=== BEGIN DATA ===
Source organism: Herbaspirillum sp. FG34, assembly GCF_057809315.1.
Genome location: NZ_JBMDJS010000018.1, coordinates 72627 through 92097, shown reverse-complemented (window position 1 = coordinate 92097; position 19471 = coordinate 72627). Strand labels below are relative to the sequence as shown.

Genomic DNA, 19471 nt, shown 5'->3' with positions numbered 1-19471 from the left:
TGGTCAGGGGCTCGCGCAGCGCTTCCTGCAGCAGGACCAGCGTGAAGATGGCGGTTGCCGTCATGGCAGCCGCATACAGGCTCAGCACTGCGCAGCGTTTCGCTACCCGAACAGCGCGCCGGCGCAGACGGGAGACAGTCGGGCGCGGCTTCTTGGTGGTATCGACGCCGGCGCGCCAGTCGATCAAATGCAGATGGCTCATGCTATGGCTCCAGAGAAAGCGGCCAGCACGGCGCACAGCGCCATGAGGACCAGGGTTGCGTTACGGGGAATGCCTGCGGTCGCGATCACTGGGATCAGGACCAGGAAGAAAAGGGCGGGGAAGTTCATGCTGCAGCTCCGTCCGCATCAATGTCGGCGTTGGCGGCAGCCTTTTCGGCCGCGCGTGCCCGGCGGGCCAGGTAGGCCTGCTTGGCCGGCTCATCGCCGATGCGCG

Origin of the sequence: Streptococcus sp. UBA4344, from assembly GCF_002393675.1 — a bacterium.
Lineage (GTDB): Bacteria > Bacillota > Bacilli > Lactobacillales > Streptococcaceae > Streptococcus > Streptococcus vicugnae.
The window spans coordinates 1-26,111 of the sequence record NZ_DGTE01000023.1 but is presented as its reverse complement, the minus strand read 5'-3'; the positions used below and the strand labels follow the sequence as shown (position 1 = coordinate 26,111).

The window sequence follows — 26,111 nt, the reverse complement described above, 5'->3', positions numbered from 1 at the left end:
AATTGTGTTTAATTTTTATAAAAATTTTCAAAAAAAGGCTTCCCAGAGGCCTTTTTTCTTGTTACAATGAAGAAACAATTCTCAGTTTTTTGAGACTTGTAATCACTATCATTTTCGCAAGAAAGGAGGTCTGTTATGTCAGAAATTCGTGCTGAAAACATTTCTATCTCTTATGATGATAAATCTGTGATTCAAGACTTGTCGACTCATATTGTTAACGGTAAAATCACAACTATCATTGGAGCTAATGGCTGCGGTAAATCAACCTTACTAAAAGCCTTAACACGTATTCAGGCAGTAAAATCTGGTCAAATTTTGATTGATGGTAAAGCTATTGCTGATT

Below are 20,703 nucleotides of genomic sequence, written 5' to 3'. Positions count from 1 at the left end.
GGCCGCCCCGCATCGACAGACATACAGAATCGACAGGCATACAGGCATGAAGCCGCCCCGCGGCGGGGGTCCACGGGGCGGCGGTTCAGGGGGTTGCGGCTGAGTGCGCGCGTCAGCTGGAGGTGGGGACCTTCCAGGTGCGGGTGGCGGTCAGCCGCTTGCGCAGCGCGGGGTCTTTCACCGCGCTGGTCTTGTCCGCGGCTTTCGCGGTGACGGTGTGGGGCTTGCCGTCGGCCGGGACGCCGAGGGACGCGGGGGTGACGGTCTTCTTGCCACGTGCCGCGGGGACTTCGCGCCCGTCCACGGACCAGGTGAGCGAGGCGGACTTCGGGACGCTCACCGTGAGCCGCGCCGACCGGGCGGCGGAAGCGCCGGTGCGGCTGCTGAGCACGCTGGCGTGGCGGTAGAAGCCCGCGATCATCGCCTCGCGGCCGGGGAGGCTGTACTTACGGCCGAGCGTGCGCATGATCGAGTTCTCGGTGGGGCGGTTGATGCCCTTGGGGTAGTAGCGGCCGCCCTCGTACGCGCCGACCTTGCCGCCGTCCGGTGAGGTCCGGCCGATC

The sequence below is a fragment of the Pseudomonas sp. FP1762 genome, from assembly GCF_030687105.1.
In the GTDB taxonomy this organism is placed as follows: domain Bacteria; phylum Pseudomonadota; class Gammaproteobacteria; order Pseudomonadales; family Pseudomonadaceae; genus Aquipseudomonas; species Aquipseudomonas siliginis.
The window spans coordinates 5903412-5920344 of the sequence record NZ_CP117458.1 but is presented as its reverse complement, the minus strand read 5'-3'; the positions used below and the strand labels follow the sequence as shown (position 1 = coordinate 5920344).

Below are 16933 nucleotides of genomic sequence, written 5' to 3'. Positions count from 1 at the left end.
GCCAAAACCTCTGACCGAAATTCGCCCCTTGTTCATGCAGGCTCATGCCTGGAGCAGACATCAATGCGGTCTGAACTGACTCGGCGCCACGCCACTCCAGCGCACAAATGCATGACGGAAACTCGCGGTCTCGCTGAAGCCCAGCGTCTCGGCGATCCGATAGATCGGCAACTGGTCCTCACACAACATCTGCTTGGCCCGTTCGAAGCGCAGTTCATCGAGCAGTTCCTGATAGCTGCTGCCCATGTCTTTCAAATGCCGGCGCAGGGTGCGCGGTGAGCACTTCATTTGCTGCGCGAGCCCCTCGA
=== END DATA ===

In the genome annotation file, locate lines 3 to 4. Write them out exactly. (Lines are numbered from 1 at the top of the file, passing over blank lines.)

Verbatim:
Genomic DNA, 19471 nt, shown 5'->3' with positions numbered 1-19471 from the left:
TGGTCAGGGGCTCGCGCAGCGCTTCCTGCAGCAGGACCAGCGTGAAGATGGCGGTTGCCGTCATGGCAGCCGCATACAGGCTCAGCACTGCGCAGCGTTTCGCTACCCGAACAGCGCGCCGGCGCAGACGGGAGACAGTCGGGCGCGGCTTCTTGGTGGTATCGACGCCGGCGCGCCAGTCGATCAAATGCAGATGGCTCATGCTATGGCTCCAGAGAAAGCGGCCAGCACGGCGCACAGCGCCATGAGGACCAGGGTTGCGTTACGGGGAATGCCTGCGGTCGCGATCACTGGGATCAGGACCAGGAAGAAAAGGGCGGGGAAGTTCATGCTGCAGCTCCGTCCGCATCAATGTCGGCGTTGGCGGCAGCCTTTTCGGCCGCGCGTGCCCGGCGGGCCAGGTAGGCCTGCTTGGCCGGCTCATCGCCGATGCGCG